Over the past decade, researchers have gained a better understanding of the importance of the human microbiome. We now know that the trillions of bacteria that live in and around our bodies contribute to health or disease, and even change how our brain functions. The human biome is far more personalized than the human genome, and changes on a daily basis.
A group of California-based biologists, headed by Holly Ganz, Ph.D., recently launched the Kittybiome, a citizen science project that could help them better understand the bacteria living in and around our feline friends. According to the project’s Kickstarter page, the researchers hope to use the microbiome data to find out:
- How do grumpy cats compare to happy cats?
- How do athletic cats compare to couch potato cats?
- Does it matter if you feed your cat a paleo-mouse diet?
- How do indoor and outdoor cats compare?
- What happens when your cat goes on antibiotics?
- How does the microbiome change during your cat’s nine lives?
The group will analyze feline stool samples by using the same sequencing protocols used by the Earth Microbiome Project.
The Kittybiome Kickstarter campaign offers several levels of perks starting at $25. For $99, your cat can participate in the project. You will be sent a kit with detailed instructions for collecting a sample from your cat that you will send back for analysis. You will receive access to an interactive website once your cat’s results are ready.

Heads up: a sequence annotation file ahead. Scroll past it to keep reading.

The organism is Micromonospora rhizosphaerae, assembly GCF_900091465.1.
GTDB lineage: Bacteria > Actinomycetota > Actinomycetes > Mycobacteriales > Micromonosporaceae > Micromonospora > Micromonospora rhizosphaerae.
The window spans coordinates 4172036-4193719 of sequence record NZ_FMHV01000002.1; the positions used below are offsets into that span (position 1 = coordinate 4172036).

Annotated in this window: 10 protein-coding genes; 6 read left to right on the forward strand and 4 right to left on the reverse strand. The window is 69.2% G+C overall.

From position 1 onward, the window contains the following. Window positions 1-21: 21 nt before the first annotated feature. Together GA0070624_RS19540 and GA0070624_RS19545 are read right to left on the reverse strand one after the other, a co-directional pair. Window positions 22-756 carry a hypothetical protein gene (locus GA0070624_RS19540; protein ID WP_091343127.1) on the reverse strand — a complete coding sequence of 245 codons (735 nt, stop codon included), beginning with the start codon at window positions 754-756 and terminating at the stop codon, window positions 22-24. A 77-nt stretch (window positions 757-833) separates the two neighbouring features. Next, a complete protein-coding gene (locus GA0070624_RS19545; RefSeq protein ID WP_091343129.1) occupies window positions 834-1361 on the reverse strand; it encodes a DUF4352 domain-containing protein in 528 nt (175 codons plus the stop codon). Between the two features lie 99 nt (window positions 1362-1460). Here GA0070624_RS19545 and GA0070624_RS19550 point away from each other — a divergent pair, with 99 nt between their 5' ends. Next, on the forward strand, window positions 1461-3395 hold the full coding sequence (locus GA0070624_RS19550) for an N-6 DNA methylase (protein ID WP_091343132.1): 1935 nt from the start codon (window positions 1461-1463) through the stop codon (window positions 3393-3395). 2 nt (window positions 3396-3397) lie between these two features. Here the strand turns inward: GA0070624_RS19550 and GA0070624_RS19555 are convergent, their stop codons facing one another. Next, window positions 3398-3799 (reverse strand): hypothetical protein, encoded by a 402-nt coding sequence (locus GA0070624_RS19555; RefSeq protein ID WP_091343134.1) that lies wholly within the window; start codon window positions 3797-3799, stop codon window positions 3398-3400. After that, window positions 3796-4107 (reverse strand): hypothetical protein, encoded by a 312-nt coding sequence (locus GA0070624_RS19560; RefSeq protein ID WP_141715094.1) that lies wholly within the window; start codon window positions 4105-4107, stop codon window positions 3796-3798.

Dr. Ganz was kind enough to answer a couple of questions about this fascinating project.
How will this project improve cats’ lives?
By characterizing the composition of bacteria in the feline gut, we aim to describe how this community varies between healthy cats and cats with digestive issues and other health disorders.
We are also examining how cats on different diets might differ in terms of the bacterial composition because diet is a relatively easy thing to manipulate.
How has the veterinary community reacted to this project?
We have two veterinarians involved with the project, Stan Marks at UC Davis School of Veterinary Medicine and Adrian Tordiffe at the University of Pretoria, School of Veterinary Medicine. In addition we have sought guidance from several veterinarians who work in shelter animal medicine. All are very supportive of the project.
In terms of the broader veterinary community, some of our participants have taken their results to their veterinarians and found that they didn’t know how to interpret them. This is to be expected because, at this point, this is basic research without a clear clinical application. I encountered a similar response when I showed my results from 23andme (editor’s note: 23andme is a service that offers DNA analysis directly to consumers) to my doctor.
Here’s a more feline-centric (and totally adorable) explanation of the project:
To learn more about Kittybiome, and to participate in the project, visit http://www.kittybiome.com.